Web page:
Category Archives: Teaching

Reflecting on summer; big things extremely effing nigh.

Ah, keeping a blog active… never a strong suit of mine.  But, I thought I’d take a few moments to update anyone who stops by my corner of the Internet.

Reflecting on a busy summer, gone too soon…

Mostly heavy-hearted, I returned from Japan at the very end of May, having spent the whole first half of the year living there with Hanna (my girlfriend), who’s on a contract working for an English school, and NHK, the huge BBC-style public broadcasting organization of that country.  If you’re wondering, there’s no hidden bad news here; I couldn’t stay any longer without getting a work visa (which I considered).  Living there (again and for real this time) was an incredible experience that I still haven’t taken the time to really document and share, partially out of busy-ness, and partially out of attempted modesty: I’m very grateful to have the crazy opportunity to jaunt off to Japan for significant chunks of time, and do my best not to rub it in peoples’ faces.  But at some point when I’m feeling calm and have no big deadlines looming (hah!) I’ll get some of my favorite photos and moments together for anyone interested.

Anyway, I got back to the States and went literally straight from the airport to the Boston VR Bender, a VR game jam put on by Owlchemy Labs, Boston VR, Valve, and Unity.  It was nuts, and I’m very proud of my jetlag-conquering abilities (stay up all night, get on a noon flight, sleep for 12 hours, arrive at exactly the same time the plane took off (time (zone) travel is weeeird), wake up in East Coast Time!).  I worked with Danger Donaghey (of Defective Studios), Iain Barrett-Byrnes, and Michael Schenck on a little flocking AI / time-freezing project, and had a great (if not a little stressful) time doing that, and experiencing Valve’s VR hardware.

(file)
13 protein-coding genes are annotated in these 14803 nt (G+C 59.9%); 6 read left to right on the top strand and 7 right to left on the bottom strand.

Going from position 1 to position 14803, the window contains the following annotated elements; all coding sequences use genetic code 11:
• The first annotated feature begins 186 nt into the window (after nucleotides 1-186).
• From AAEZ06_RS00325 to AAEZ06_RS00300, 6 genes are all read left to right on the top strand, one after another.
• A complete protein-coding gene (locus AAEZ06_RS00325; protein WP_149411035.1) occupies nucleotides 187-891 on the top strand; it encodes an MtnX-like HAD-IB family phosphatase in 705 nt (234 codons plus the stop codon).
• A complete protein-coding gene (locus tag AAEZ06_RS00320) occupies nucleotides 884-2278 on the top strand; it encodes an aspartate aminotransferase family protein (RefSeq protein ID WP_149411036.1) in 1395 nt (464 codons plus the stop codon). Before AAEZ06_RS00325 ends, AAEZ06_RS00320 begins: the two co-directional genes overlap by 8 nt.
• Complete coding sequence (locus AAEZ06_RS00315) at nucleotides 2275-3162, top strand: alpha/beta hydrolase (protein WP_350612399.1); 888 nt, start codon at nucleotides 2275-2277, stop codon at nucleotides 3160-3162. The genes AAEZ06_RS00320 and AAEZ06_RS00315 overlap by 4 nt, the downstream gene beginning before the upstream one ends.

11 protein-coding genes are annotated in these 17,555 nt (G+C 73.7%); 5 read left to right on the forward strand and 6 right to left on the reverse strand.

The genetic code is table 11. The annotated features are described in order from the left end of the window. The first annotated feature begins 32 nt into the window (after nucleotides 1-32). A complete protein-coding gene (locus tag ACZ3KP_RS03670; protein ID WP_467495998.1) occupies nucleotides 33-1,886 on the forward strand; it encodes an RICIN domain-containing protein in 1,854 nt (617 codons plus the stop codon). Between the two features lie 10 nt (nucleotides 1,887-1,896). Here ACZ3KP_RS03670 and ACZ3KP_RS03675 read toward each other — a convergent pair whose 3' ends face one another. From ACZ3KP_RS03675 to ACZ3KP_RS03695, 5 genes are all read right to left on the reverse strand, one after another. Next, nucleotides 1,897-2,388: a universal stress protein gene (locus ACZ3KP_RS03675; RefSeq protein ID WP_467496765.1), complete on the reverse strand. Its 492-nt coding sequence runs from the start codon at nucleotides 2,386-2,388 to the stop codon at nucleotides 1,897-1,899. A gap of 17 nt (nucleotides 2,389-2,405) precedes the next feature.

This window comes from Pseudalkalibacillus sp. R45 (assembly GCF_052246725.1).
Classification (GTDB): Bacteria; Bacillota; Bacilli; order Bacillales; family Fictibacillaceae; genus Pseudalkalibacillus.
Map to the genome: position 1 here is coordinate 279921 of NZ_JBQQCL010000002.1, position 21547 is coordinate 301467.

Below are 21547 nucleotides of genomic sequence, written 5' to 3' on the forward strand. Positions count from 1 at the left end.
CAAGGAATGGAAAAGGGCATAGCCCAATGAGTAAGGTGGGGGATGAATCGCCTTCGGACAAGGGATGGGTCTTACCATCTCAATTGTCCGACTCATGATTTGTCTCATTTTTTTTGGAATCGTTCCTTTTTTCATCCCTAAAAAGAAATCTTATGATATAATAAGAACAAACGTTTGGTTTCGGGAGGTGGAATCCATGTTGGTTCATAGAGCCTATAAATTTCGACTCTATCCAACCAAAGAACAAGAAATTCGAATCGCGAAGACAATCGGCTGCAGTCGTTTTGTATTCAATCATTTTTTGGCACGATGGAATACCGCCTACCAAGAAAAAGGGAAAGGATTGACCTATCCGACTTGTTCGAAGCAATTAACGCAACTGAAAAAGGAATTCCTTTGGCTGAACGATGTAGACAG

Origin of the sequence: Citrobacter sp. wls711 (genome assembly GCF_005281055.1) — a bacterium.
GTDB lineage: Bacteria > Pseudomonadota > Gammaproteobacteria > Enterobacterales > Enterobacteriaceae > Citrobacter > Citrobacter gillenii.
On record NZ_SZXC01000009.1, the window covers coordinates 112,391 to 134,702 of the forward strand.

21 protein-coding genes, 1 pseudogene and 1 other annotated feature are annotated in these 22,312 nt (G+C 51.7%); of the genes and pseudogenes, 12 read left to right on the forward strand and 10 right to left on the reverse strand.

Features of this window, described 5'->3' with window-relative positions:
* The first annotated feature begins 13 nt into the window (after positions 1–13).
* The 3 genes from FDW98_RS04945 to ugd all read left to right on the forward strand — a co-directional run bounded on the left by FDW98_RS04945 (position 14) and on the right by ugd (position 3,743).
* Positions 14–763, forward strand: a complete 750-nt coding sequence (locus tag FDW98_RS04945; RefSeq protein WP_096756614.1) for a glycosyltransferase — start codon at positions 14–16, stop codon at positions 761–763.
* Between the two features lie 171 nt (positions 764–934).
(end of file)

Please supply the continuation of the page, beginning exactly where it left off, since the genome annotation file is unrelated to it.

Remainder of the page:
The biggest chunk of the summer went to teaching Unity (my curriculum) and Maya classes at Digital Media Academy, in Los Angeles and Cambridge, which was a total blast.  One of the Unity classes in particular was a real joy to teach, full of bright and hungry young people.  I continue to wonder how teaching fits into the life plan.  On one hand, it takes a lot of time and energy away from my Defective work.  On the other hand, when it’s good, it’s great, and has been increasingly fulfilling.  I’ve been talking with DMA about designing some very interesting classes this year, so we’ll see where that goes.

There’s also been a new website contract project on Defective’s plate, giving me the opportunity to brush up again on my CSS and JQuery skills.  Good to keep those somewhat updated, even if that’s not my bread and butter.

And somewhere in the midst of all this stuff, despite the long quiet on the Defective devblog, I’m happy to say that I’ve been working on two new games, one for VR (ie Oculus Rift) code-acronymed “VRMT,” and the other for touchscreens (watch / phone / tablet), codenamed “SSSC.”   Which bring me to….

Jumping into an even busier fall